3D film projection has been around almost since the invention of movies, but, until recently, digital projection systems have not been able to provide 3D images which were sufficiently high resolution, bright enough, or large enough scale for use in theatres. Now, thanks to advances in projection and digital playback technology, all that is changing. The benefits to theatre are obvious. 3D projection adds the dimension of depth making it possible to enhance a production with realistic, tightly integrated scenes that couldn’t otherwise be staged – such as the famous race sequences in Starlight Express.


IRIDAS Answers the Call

Inition had already been working on the problem of delivering portable, cost-effective 3D projection systems for several years, but nothing yet on this scale. They determined that the Starlight Express sequences would require high-definition dual-stream playback at 30 frames-per second Their first efforts for this project were based on the widely used MPEG2 compressed video format. But synchronizing the two video streams required for stereoscopic playback proved an insurmountable challenge. Another solution was needed and IRIDAS answered the call. “They were very helpful,” says James Gant, Inition’s technical director. “They got their software and a box over to us in days and the whole thing was up and running within a week.”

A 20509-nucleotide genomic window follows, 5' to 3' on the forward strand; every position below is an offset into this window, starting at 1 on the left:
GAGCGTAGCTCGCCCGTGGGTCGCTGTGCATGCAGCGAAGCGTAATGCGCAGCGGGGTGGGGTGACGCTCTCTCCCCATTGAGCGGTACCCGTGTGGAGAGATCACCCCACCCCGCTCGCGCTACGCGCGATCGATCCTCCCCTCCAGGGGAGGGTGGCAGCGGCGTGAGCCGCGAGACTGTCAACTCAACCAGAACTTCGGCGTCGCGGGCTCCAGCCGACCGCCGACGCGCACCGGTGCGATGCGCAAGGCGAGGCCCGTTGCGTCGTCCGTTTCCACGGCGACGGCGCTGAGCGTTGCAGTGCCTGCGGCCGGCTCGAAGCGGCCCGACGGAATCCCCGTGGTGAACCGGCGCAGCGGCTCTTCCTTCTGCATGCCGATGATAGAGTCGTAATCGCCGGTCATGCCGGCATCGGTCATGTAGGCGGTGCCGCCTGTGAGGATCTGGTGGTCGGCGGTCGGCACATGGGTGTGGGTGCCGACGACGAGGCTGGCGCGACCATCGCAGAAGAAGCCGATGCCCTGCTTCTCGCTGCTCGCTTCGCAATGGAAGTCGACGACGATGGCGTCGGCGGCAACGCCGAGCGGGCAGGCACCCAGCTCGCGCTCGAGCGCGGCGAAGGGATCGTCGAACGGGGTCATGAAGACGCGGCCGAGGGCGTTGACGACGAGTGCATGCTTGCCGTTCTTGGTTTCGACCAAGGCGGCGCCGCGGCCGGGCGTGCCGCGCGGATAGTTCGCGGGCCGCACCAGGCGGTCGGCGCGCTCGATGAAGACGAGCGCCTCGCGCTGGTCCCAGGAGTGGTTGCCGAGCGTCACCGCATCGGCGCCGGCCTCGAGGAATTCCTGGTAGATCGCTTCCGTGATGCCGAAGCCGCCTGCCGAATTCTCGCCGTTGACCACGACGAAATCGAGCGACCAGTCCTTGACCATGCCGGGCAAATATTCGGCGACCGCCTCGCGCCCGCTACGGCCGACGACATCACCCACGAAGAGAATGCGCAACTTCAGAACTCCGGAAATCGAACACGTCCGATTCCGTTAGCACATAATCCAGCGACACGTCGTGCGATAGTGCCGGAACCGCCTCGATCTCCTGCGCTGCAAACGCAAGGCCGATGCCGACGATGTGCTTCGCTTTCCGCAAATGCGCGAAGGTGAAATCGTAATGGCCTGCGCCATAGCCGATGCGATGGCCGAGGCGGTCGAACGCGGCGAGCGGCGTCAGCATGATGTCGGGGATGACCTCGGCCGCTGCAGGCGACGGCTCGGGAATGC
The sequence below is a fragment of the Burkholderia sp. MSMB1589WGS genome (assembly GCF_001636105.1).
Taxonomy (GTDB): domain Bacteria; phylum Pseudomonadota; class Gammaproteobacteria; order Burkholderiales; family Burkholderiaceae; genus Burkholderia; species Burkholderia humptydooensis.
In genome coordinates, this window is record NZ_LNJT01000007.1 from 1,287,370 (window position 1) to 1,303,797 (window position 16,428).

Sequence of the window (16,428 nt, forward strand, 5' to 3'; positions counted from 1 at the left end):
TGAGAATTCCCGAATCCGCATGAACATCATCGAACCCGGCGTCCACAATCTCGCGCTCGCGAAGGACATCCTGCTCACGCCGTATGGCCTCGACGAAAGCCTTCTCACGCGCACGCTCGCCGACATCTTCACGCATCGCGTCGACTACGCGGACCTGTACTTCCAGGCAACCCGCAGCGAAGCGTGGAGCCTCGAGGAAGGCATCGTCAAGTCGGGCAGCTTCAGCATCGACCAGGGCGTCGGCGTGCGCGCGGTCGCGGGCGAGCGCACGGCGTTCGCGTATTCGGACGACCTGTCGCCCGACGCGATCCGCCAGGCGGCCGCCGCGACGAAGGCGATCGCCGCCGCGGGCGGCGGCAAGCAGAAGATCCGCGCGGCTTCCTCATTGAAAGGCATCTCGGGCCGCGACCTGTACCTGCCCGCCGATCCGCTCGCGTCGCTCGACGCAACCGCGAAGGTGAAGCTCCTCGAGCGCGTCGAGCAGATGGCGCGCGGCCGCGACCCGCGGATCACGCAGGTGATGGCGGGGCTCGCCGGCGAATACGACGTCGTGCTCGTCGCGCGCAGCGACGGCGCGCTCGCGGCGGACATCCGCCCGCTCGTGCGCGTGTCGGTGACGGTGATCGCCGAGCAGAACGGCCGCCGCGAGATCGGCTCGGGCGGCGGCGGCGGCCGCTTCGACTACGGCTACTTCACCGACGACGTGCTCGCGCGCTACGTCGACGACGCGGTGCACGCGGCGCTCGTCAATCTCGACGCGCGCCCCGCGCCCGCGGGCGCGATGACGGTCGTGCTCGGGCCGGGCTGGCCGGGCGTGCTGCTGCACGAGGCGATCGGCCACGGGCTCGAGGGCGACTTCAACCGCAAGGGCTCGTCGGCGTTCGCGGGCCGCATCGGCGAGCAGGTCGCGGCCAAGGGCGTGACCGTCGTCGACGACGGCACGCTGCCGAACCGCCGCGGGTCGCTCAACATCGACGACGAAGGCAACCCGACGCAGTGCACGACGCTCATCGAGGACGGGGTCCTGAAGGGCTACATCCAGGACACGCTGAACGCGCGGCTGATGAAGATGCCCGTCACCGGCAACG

“Like it so often is in the business, big developments sometimes have to happen in days, not months,” says Lin Kayser, IRIDAS CEO. “We knew we had the technology to do this (the Digital Cinema Playback System), but we hadn’t anticipated it going into real-world use just yet. We are delighted with the results.” DCPS uses uncompressed full resolution playback technology so image quality wasn’t an issue at all. Another advantage it has over the MPEG format is that it does not require hardware decoders thus reducing equipment costs. But the trump card for this project was the fact that with DCPS, the dual channels are queued through the same display pipeline. Not only is there no possibility of drift, there is also absolutely precise sound synchronization.

Thumbs up from Andrew Lloyd Webber

The official test screening took place on March 14th and used a preliminary version of IRIDAS’ new Digital Cinema Playback System. It went off without a hitch. Andrew Lloyd Webber was in attendance and was impressed by the technology. He gave the go-ahead to include the system in the new touring production of Starlight Express.

This initial success was followed by a period of intense product development. “We gave IRIDAS a wish list of features and right away we began receiving patches and updates on an almost daily basis,” says Gant. The last issue that needed to be resolved was the problem of achieving adequate brightness for the 30-foot screen. The simple solution was to split the two channels using two 7700-lumen projectors for each: four projectors in all.